On Tuesday, my boss invited me to participate in this event called CX SIG (Customer Experience Special Interest Group). There is an intern at my branch who is actually a graduate student in the Human Factors program at Embry-Riddle, so I invited her to come along. At this Customer Experience event, Human Factors specialists from all over San Diego come together for 1 night each month and evaluate an interface or product from a company. At this particular event, we evaluated the website for a company called “Personal Creations.” This is similar to the “Things Remembered” company, in that it allows customers to order products that can be personally customized before delivery. At this meeting I was instructed to act like someone who was trying to make an order and criticize any part of the website that needed fixing. At first, it is kind of weird to tell the programmers and representatives of the company how horrible their website looked, but as I continued, the arrogance in me began to bloom. Ha! Just kidding my arrogance was there all along.

After this event my boss and a few of my co-workers went to dinner at an Italian restaurant close-by. When we sat down, a friend of my boss and one of the participants of the CX SIG event decided to join us. I found out that he is actually an author of a very successful book used in the Human Factors world that I have been looking through over the past few weeks. He was also featured on NPR (National Public Radio)…a dream for most people! As we were heading out, he gave me and my co-workers his card and offered his help and advisement if we ever needed it. On the way back, I had to drive with my friend, Christian, because his apartment is across the street from mine. Since he brought his motorcycle, I had to hop on the back. Oh! And it was my FIRST TIME riding one!! We were about half an hour away from our apartments and took a highway almost the entire way home. I actually wasn’t scared for having the ground go below my feet at 70 mph. Now I have the itch to get a motorcycle, though. Which is a very expensive itch.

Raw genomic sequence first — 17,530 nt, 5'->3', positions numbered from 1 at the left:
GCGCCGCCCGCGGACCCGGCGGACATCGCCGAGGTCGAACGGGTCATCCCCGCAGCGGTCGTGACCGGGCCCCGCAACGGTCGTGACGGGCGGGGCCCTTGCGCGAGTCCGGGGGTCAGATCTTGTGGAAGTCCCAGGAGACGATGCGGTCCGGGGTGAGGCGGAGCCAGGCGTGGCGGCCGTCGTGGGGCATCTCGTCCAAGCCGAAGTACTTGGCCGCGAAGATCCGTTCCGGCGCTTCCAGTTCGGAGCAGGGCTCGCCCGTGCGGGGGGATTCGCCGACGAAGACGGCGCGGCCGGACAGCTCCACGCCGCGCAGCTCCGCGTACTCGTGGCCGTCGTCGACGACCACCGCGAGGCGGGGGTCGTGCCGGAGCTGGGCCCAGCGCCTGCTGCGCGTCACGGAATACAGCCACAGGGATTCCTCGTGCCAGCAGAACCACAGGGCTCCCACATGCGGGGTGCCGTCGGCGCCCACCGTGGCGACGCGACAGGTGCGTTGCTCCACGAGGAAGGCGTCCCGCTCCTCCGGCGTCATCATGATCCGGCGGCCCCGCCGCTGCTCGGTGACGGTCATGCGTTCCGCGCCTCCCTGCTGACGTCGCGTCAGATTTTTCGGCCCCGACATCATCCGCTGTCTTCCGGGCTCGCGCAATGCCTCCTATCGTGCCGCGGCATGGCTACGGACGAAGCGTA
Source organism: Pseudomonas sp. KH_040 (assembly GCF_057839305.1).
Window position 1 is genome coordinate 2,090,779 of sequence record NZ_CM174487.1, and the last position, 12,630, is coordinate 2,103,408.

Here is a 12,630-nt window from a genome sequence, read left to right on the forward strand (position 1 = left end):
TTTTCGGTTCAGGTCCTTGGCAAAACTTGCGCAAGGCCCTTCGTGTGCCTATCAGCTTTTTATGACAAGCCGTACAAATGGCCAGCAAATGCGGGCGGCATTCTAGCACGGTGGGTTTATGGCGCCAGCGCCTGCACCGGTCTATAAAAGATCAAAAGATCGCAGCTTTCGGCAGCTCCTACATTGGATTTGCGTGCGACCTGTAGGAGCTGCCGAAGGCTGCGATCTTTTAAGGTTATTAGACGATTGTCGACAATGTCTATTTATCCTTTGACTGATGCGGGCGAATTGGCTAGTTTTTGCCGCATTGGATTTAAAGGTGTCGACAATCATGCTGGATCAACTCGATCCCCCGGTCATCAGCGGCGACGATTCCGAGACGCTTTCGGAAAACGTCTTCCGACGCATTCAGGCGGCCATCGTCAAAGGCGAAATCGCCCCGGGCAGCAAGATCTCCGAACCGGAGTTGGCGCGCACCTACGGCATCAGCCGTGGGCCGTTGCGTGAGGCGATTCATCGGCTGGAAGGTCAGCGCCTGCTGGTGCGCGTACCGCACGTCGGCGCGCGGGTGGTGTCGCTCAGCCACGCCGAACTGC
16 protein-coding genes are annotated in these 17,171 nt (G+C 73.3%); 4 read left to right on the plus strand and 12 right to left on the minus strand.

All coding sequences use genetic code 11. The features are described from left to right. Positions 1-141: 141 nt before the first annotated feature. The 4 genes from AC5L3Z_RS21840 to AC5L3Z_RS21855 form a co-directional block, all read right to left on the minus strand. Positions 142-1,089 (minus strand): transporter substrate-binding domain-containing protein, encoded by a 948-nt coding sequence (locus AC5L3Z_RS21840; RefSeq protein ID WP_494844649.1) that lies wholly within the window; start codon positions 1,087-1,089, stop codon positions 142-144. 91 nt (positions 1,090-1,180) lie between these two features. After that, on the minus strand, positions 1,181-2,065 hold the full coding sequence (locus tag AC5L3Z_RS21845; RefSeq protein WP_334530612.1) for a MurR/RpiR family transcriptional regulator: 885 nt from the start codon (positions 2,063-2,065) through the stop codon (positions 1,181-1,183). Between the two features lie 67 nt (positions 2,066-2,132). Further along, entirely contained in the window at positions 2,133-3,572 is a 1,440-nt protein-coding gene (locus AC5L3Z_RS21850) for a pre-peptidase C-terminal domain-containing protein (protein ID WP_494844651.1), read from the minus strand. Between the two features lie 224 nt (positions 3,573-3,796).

There were some other firsts this week in California. I also got my first Jack in the Box food. Oh boy Florida needs to get one of those. Although, I don’t know if my 5’2” frame can handle another 100 pounds. My other first happened on Saturday, when I attempted to paddleboard and surf. I met with some of the interns at SPAWAR who were trying to make friends while here for the next few months. We rented paddleboards and took them to this large bay where a lot of sailboats were kept. I didn’t fall! I can’t say the same for the people I went with. We also rented surfboards and took turns holding them in the water on the Pacific side of the peninsula. I say holding because that’s all we could do successfully (and unsuccessfully a few times). On the ocean, the water was choppy, and the waves were huge. I could not even stand without one side of the board sinking into the water. So the next time I go, I’ll start off in a puddle.

*Drools

*Drools

Boarding, Surfing, and Falling

Boarding, Surfing, and Falling

Paddleboarding on Mission Bay

Paddleboarding on Mission Bay